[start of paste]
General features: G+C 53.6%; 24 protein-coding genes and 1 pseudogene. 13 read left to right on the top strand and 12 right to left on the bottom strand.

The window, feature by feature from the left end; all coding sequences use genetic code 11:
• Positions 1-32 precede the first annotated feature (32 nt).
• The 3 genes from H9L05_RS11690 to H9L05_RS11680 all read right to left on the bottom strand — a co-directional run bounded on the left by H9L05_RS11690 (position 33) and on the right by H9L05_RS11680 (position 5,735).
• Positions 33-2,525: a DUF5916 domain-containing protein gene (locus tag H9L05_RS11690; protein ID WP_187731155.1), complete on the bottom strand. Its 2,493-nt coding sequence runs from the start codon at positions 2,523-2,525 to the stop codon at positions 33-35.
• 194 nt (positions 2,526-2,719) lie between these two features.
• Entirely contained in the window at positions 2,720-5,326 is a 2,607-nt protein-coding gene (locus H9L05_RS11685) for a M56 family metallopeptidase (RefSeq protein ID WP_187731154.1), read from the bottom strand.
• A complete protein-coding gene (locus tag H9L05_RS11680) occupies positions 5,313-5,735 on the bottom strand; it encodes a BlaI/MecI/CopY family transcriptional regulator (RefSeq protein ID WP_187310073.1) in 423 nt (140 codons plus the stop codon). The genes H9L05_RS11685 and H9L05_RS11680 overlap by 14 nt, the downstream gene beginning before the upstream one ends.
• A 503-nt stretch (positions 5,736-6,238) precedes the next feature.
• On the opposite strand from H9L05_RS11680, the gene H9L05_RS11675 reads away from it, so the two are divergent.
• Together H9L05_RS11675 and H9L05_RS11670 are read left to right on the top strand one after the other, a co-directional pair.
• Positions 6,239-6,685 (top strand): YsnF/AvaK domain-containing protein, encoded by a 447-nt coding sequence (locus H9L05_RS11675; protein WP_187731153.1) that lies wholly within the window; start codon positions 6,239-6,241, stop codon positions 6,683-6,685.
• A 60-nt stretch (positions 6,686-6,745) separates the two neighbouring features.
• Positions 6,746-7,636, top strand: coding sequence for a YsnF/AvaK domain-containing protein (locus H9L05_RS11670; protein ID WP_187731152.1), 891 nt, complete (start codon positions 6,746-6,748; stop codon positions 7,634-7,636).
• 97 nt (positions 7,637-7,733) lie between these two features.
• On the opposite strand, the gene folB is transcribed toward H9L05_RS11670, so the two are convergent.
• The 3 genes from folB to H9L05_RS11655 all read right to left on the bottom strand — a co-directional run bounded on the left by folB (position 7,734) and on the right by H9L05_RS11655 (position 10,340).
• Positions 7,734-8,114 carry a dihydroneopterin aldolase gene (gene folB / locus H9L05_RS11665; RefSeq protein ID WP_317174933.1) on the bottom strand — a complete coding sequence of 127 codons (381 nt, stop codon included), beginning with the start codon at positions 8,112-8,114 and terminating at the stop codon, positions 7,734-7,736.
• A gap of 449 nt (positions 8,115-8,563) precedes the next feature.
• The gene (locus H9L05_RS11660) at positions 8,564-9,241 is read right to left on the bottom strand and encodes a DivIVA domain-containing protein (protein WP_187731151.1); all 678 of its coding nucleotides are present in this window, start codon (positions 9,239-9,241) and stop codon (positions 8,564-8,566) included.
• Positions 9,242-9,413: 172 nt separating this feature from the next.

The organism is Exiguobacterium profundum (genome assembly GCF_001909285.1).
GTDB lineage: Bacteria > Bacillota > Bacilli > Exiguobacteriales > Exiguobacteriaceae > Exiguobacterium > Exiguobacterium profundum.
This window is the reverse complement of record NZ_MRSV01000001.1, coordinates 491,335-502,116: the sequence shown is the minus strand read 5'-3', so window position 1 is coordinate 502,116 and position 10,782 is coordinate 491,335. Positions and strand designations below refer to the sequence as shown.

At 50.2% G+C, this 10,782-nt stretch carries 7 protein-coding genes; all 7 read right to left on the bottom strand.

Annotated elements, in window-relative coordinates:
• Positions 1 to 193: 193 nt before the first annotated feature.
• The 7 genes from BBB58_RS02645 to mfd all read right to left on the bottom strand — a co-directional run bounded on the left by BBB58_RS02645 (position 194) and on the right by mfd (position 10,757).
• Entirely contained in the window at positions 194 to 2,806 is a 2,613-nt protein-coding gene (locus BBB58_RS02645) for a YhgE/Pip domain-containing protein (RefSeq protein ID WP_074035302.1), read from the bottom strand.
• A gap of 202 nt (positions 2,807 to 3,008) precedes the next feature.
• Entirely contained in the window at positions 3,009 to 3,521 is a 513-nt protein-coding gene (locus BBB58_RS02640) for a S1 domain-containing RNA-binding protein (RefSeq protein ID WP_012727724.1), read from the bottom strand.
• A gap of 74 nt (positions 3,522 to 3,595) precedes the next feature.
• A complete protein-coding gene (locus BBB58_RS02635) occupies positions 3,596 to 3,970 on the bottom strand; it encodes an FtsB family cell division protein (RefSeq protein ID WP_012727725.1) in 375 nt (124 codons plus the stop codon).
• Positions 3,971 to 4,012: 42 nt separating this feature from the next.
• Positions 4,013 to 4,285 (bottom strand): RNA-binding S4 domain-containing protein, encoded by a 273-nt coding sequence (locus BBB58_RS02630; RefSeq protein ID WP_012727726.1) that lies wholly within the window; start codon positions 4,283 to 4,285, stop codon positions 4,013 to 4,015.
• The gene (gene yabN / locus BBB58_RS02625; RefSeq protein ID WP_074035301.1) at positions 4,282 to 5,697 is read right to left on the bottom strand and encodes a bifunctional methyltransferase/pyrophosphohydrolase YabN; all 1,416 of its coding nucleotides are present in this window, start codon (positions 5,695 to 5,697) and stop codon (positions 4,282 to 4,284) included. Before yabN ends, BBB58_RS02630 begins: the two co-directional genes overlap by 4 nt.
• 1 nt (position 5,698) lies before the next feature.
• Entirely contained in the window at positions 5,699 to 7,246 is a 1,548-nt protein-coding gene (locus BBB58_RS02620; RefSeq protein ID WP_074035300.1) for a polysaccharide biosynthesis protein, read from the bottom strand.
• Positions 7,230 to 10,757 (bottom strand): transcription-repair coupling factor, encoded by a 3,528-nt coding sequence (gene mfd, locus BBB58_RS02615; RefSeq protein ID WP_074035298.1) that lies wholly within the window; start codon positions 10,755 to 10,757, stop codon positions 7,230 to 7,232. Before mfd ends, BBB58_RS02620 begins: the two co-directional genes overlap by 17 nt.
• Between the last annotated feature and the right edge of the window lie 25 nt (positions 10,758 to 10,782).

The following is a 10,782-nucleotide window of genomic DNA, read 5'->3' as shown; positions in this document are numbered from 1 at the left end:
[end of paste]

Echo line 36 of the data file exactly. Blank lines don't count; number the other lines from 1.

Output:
• The gene (gene yabN / locus BBB58_RS02625; RefSeq protein ID WP_074035301.1) at positions 4,282 to 5,697 is read right to left on the bottom strand and encodes a bifunctional methyltransferase/pyrophosphohydrolase YabN; all 1,416 of its coding nucleotides are present in this window, start codon (positions 5,695 to 5,697) and stop codon (positions 4,282 to 4,284) included. Before yabN ends, BBB58_RS02630 begins: the two co-directional genes overlap by 4 nt.